Los Angeles County’s open-source vote tally system was certified by the secretary of state Tuesday, clearing the way for redesigned vote-by-mail ballots to be used in the November election.
“With security on the minds of elections officials and the public, open-source technology has the potential to further modernize election administration, security and transparency,” Secretary of State Alex Padilla said. “Los Angeles County’s VSAP vote tally system is now California’s first certified election system to use open-source technology. This publicly-owned technology represents a significant step in the future of elections in California and across the country.”
The system — dubbed Voting Solutions for All People (VSAP) Tally Version 1.0 — went through rigorous security testing by staffers working with the secretary of state as well as an independent test lab, according to county and state officials.
“This is a significant milestone in our efforts to implement a new voting experience for the voters of Los Angeles County,” said Registrar-Recorder/County Clerk Dean Logan. “The VSAP Tally System will ensure that new Vote by Mail ballots cast in the upcoming November election will be counted accurately and securely.”
Proponents of open-source software say the systems are more reliable and less vulnerable to hacks, in part because problems with the systems can be more easily identified and fixed than those in proprietary systems.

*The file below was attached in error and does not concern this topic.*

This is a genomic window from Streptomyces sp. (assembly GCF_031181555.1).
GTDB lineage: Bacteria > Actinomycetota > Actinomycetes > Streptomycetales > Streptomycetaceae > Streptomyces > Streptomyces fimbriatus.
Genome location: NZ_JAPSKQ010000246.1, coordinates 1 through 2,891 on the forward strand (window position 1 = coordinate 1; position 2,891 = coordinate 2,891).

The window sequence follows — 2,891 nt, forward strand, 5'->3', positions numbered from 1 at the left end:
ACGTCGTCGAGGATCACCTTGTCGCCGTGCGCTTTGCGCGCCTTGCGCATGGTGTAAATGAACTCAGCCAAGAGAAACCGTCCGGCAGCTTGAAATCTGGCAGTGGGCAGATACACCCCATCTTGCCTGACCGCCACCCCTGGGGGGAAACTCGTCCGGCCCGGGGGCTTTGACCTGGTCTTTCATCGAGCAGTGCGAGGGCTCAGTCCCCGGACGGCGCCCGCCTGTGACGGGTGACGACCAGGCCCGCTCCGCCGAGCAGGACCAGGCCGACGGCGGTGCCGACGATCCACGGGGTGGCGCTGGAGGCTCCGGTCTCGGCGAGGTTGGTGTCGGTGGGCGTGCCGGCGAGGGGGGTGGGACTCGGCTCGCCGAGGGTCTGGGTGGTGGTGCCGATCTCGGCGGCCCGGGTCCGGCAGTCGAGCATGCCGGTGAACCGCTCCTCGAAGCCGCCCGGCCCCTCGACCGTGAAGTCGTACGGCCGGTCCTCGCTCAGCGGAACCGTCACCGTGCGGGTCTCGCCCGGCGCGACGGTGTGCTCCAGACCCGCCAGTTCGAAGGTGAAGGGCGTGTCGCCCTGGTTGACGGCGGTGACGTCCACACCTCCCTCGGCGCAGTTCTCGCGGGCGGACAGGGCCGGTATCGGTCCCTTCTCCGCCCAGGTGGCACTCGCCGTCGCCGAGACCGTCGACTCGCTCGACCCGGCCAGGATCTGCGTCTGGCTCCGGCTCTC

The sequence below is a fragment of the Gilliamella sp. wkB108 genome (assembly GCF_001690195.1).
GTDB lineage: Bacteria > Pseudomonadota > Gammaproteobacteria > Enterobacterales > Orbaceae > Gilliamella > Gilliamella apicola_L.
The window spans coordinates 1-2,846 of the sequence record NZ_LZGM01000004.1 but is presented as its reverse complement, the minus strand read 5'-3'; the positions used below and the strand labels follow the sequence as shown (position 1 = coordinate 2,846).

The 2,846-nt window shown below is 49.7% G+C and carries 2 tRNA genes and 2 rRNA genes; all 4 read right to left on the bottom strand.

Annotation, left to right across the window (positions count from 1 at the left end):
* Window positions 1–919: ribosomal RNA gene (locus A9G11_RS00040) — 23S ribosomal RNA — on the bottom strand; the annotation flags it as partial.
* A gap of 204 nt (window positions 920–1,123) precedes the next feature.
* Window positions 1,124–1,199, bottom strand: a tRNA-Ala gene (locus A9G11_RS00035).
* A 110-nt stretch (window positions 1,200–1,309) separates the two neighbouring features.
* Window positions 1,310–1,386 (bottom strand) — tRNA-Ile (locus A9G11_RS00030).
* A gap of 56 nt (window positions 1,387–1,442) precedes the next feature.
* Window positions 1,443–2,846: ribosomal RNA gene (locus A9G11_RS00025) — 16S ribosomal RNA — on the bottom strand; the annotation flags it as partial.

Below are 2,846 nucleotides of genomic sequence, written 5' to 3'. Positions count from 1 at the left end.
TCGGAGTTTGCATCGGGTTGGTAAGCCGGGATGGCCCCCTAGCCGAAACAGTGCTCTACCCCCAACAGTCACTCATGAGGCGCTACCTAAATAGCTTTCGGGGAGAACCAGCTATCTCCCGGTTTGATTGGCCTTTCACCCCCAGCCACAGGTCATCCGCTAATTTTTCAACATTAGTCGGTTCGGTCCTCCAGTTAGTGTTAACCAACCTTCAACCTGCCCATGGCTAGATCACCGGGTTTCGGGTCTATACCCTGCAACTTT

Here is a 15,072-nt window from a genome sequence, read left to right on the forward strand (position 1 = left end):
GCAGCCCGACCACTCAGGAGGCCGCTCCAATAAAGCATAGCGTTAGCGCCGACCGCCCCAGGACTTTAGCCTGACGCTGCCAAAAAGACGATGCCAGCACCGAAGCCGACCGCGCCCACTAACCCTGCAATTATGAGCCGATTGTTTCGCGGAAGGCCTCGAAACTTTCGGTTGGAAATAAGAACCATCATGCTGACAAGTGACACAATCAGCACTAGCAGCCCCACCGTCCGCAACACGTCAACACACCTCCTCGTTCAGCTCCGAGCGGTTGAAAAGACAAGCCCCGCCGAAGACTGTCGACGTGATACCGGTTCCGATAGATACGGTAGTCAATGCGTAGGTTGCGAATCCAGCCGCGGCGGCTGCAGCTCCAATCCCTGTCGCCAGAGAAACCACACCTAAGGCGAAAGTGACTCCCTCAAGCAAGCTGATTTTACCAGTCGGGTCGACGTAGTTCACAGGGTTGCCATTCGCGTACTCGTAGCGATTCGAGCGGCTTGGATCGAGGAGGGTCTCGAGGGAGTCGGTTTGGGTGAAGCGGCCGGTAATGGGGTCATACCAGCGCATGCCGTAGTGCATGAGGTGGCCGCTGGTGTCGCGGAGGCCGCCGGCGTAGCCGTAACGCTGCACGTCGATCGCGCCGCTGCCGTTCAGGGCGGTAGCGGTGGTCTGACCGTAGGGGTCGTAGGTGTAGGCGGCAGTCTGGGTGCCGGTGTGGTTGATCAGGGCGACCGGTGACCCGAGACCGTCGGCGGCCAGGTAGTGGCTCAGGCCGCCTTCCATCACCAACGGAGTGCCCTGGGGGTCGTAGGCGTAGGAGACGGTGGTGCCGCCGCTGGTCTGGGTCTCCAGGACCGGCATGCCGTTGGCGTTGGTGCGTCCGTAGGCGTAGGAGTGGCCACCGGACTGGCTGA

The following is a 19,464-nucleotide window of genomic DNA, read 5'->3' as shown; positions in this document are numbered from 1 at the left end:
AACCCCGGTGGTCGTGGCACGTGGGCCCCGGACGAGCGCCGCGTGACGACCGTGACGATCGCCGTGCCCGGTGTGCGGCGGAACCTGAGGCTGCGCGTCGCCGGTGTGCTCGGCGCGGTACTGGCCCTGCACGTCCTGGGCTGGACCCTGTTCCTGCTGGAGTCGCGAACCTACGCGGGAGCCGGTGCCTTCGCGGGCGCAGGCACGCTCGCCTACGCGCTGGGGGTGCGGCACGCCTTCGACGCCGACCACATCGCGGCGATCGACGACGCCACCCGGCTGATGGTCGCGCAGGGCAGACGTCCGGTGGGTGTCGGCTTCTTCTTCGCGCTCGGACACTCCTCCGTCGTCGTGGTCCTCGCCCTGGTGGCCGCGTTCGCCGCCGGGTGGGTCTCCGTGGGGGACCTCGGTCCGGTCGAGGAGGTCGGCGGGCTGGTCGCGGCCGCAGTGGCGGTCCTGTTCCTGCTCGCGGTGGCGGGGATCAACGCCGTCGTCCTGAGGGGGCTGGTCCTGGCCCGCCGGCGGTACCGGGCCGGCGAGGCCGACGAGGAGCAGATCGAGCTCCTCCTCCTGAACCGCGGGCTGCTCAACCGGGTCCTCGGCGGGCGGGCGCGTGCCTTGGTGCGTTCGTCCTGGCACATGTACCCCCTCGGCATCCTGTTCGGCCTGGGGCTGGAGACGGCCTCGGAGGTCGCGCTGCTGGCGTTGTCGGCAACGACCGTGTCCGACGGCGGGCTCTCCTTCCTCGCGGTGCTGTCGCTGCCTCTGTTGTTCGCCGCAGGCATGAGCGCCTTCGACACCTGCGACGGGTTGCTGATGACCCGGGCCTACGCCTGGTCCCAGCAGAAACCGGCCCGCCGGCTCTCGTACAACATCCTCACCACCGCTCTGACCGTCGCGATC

Vote-by-mail packets will go out to voters beginning Oct. 9 and will include a new, easy-to-use ballot, return envelope and secrecy sleeve along with an “I Voted” sticker. No postage will be required on the return envelope.
It is the first step in a new voting experience for Los Angeles County voters. That includes changing from precinct-based polling places to convenient voting centers, a move prompted by the passage of Senate Bill 450. A longer term modernization of the system is expected to include touch-screen voting in multiple languages.
The county is also updating voting software and implementing new quality control practices to avoid a repeat of a glitch that resulted in more than 118,000 voters being omitted from printed voter rosters during the June 5 primary election.
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